Your doctor may send you to a physical therapist to help you recover from whiplash. Initially, the treatments may focus on pain relief and healing. Later, exercises can be added to improve range of motion and strengthen your neck muscles. A physical therapist has several treatment options that can help your whiplash. Here are some he or she may recommend.
Hot And Cold Therapy
You may receive hot and cold treatments to your neck. This is done to help relieve pain and swelling. Cold packs are applied to reduce inflammation. Then, heat is applied to increase blood flow for improved healing. The hold and cold treatments are alternated so you get the benefits from both during a single visit to the clinic. You can also give the hot and cold treatments to yourself at home to help with pain relief and neck stiffness.
When the tissues in your neck are injured, they react with tension. The chronic tension leads to pain and stiffness. Massage therapy relaxes tense muscles and works out areas of knots and adhesions. The result is a reduction in pain and a better range of motion in your neck.
Your therapist might give you passive treatments. These don't require your active participation so they can be given even if your neck is too sore to move. These treatments use devices such as an ultrasound machine or electrotherapy. Ultrasound stimulates blood flow and promotes healing of the tissues in your neck. Electrotherapy sends signals to the nerves in your neck to block pain and offer some relief for your discomfort.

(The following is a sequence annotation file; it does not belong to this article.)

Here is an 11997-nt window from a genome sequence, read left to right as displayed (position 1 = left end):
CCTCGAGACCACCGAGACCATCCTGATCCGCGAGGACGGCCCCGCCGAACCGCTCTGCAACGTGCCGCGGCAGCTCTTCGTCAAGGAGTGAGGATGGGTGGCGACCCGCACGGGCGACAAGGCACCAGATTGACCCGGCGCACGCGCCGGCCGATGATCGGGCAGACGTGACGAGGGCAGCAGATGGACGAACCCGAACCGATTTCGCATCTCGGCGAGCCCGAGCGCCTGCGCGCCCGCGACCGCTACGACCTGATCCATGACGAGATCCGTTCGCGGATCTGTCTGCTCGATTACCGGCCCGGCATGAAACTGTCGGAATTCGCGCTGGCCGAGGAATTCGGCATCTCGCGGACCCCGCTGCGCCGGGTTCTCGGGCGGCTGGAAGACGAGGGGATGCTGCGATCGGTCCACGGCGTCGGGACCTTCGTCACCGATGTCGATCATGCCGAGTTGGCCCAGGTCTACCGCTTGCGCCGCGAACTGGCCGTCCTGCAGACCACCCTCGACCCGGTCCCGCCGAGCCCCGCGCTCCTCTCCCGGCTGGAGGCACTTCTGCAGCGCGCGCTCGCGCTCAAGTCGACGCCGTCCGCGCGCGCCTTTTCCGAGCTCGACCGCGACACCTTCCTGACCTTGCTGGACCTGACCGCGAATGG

Your doctor may advise you to wear a foam collar for a few days right after your injury, but you don't want to keep your neck immobilized for too long or it will get weak. Once you're able to move without too much pain, you'll begin neck exercises. The exercises stretch your neck muscles so they become limber once again. When your muscles are loose, you have a better range of motion with your head. Other exercises strengthen your muscles so you don't experience pain due to the weakness you may have developed after days of immobility.
You may not need to go to a clinic for an extended time for physical therapy treatments. Once you're making progress, your physical therapist will teach you how to do your exercises at home so you can continue to heal on your own. Be sure to follow the instructions for the amount and frequency of exercises you need to do so you recover fully. Otherwise, your healing may be delayed and that puts you at risk of further neck injury and pain.